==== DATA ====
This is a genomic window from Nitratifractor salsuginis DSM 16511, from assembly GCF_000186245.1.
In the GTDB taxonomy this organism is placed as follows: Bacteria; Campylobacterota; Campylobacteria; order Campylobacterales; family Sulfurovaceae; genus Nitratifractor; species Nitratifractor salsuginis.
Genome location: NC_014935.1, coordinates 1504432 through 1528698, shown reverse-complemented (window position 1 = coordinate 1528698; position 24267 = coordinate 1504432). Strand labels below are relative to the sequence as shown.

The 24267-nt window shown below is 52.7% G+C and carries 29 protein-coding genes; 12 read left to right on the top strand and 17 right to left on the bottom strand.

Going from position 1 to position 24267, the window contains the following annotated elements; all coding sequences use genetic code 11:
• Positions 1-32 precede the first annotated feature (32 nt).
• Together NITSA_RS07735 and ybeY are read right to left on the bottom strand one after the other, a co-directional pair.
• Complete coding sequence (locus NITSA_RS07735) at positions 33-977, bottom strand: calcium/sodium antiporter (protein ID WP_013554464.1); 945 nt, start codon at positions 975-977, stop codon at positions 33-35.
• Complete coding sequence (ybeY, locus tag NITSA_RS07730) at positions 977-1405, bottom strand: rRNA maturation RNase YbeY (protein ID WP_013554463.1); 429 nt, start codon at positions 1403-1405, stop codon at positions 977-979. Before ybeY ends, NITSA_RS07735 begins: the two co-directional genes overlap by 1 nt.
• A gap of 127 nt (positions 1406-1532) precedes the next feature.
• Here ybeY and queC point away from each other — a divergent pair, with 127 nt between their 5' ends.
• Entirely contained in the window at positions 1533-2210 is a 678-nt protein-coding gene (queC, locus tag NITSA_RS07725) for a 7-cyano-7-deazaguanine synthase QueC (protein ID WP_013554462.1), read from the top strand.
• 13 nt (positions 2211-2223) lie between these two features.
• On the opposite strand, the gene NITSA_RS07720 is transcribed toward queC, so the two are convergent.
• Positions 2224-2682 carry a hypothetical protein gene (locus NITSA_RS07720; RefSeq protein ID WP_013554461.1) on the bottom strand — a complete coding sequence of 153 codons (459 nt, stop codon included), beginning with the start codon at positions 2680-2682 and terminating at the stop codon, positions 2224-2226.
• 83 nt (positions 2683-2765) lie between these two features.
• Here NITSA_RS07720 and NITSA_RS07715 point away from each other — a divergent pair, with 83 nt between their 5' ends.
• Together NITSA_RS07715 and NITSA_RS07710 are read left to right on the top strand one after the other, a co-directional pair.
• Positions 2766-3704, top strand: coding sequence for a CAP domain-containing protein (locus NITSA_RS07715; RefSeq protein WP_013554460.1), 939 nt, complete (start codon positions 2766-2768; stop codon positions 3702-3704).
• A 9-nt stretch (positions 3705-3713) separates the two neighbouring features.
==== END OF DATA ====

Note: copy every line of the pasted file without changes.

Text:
This is a genomic window from Nitratifractor salsuginis DSM 16511, from assembly GCF_000186245.1.
In the GTDB taxonomy this organism is placed as follows: Bacteria; Campylobacterota; Campylobacteria; order Campylobacterales; family Sulfurovaceae; genus Nitratifractor; species Nitratifractor salsuginis.
Genome location: NC_014935.1, coordinates 1504432 through 1528698, shown reverse-complemented (window position 1 = coordinate 1528698; position 24267 = coordinate 1504432). Strand labels below are relative to the sequence as shown.

The 24267-nt window shown below is 52.7% G+C and carries 29 protein-coding genes; 12 read left to right on the top strand and 17 right to left on the bottom strand.

Going from position 1 to position 24267, the window contains the following annotated elements; all coding sequences use genetic code 11:
• Positions 1-32 precede the first annotated feature (32 nt).
• Together NITSA_RS07735 and ybeY are read right to left on the bottom strand one after the other, a co-directional pair.
• Complete coding sequence (locus NITSA_RS07735) at positions 33-977, bottom strand: calcium/sodium antiporter (protein ID WP_013554464.1); 945 nt, start codon at positions 975-977, stop codon at positions 33-35.
• Complete coding sequence (ybeY, locus tag NITSA_RS07730) at positions 977-1405, bottom strand: rRNA maturation RNase YbeY (protein ID WP_013554463.1); 429 nt, start codon at positions 1403-1405, stop codon at positions 977-979. Before ybeY ends, NITSA_RS07735 begins: the two co-directional genes overlap by 1 nt.
• A gap of 127 nt (positions 1406-1532) precedes the next feature.
• Here ybeY and queC point away from each other — a divergent pair, with 127 nt between their 5' ends.
• Entirely contained in the window at positions 1533-2210 is a 678-nt protein-coding gene (queC, locus tag NITSA_RS07725) for a 7-cyano-7-deazaguanine synthase QueC (protein ID WP_013554462.1), read from the top strand.
• 13 nt (positions 2211-2223) lie between these two features.
• On the opposite strand, the gene NITSA_RS07720 is transcribed toward queC, so the two are convergent.
• Positions 2224-2682 carry a hypothetical protein gene (locus NITSA_RS07720; RefSeq protein ID WP_013554461.1) on the bottom strand — a complete coding sequence of 153 codons (459 nt, stop codon included), beginning with the start codon at positions 2680-2682 and terminating at the stop codon, positions 2224-2226.
• 83 nt (positions 2683-2765) lie between these two features.
• Here NITSA_RS07720 and NITSA_RS07715 point away from each other — a divergent pair, with 83 nt between their 5' ends.
• Together NITSA_RS07715 and NITSA_RS07710 are read left to right on the top strand one after the other, a co-directional pair.
• Positions 2766-3704, top strand: coding sequence for a CAP domain-containing protein (locus NITSA_RS07715; RefSeq protein WP_013554460.1), 939 nt, complete (start codon positions 2766-2768; stop codon positions 3702-3704).
• A 9-nt stretch (positions 3705-3713) separates the two neighbouring features.